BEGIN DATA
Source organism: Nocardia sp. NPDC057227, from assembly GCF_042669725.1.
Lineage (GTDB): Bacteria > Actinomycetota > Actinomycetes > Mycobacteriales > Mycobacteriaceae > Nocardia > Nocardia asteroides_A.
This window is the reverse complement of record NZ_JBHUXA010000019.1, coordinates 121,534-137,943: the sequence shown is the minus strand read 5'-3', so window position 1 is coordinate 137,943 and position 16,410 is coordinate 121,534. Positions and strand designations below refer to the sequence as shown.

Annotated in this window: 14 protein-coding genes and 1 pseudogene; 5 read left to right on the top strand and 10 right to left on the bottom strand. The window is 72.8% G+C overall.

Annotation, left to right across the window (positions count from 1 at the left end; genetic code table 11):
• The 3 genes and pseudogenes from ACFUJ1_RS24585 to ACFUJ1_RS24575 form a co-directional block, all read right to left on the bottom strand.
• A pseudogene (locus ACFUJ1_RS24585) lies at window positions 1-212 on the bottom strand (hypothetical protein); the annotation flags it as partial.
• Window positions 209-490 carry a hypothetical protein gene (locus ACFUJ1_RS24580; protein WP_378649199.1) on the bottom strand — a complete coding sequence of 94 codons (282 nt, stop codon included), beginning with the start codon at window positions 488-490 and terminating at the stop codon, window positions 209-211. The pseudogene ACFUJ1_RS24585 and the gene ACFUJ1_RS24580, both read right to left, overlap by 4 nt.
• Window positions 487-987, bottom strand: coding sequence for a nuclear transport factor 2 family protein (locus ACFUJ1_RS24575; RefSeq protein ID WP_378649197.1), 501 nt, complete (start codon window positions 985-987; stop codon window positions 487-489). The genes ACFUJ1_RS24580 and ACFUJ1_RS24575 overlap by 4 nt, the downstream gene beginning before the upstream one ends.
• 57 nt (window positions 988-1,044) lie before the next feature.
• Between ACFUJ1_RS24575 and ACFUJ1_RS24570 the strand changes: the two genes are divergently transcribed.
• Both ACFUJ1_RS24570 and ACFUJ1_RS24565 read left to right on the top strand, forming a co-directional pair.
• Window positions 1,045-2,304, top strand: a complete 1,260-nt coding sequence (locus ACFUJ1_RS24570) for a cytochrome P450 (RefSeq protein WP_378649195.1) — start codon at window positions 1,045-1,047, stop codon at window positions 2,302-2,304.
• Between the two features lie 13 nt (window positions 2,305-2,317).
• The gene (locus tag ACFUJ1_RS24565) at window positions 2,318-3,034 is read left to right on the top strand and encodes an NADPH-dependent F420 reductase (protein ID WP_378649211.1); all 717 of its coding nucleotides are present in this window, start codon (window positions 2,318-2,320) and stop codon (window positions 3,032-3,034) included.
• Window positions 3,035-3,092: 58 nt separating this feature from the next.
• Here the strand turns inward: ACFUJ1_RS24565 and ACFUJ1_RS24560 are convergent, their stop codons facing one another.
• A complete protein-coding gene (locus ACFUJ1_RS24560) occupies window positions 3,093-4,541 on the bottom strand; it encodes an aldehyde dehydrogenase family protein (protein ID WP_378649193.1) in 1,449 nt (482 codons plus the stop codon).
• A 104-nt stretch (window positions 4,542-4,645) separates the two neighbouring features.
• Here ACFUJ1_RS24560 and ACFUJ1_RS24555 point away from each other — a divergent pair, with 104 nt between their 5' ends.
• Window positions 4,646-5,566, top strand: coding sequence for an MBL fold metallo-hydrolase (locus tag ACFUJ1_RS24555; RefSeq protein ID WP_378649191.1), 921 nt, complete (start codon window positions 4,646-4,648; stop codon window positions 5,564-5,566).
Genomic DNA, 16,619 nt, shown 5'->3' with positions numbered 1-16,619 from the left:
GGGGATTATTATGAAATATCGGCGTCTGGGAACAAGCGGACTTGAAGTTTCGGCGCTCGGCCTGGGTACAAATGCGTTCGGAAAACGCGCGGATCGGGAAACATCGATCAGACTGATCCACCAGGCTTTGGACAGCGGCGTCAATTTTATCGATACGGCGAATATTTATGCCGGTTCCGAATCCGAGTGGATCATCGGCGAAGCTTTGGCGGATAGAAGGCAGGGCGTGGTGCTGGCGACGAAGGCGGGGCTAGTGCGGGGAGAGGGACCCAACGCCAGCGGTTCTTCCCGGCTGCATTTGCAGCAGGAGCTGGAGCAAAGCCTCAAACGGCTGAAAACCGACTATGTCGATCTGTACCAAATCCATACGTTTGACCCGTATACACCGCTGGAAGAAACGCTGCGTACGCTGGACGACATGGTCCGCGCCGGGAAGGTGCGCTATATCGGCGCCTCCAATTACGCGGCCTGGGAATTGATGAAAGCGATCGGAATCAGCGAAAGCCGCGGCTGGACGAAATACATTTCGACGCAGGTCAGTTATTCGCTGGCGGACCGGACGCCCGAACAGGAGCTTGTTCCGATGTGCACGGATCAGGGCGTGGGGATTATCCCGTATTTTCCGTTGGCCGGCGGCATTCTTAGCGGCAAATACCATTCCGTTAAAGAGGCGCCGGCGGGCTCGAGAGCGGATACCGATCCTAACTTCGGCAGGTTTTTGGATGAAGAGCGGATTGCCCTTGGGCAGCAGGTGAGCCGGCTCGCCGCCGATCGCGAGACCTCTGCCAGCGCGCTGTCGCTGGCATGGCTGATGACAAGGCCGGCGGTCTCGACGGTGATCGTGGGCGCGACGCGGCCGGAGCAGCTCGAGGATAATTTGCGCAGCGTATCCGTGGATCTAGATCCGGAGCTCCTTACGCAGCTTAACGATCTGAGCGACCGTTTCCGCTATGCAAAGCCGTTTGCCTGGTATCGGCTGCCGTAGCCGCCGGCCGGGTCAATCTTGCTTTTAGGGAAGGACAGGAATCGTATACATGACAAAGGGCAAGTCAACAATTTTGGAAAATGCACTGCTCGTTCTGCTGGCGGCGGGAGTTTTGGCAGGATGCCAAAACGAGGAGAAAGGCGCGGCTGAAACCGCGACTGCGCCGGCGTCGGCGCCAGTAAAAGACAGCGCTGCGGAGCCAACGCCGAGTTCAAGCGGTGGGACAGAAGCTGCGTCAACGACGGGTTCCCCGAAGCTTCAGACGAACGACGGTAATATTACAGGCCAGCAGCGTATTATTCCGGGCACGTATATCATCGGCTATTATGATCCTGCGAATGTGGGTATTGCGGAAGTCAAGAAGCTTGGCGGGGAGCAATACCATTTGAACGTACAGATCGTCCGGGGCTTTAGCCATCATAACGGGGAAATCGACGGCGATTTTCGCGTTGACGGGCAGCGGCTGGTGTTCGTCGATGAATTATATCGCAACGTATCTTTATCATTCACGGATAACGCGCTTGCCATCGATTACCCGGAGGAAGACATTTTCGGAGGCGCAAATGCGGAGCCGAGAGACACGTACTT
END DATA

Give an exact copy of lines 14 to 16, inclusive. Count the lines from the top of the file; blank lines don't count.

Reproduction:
• Between the two features lie 13 nt (window positions 2,305-2,317).
• The gene (locus tag ACFUJ1_RS24565) at window positions 2,318-3,034 is read left to right on the top strand and encodes an NADPH-dependent F420 reductase (protein ID WP_378649211.1); all 717 of its coding nucleotides are present in this window, start codon (window positions 2,318-2,320) and stop codon (window positions 3,032-3,034) included.
• Window positions 3,035-3,092: 58 nt separating this feature from the next.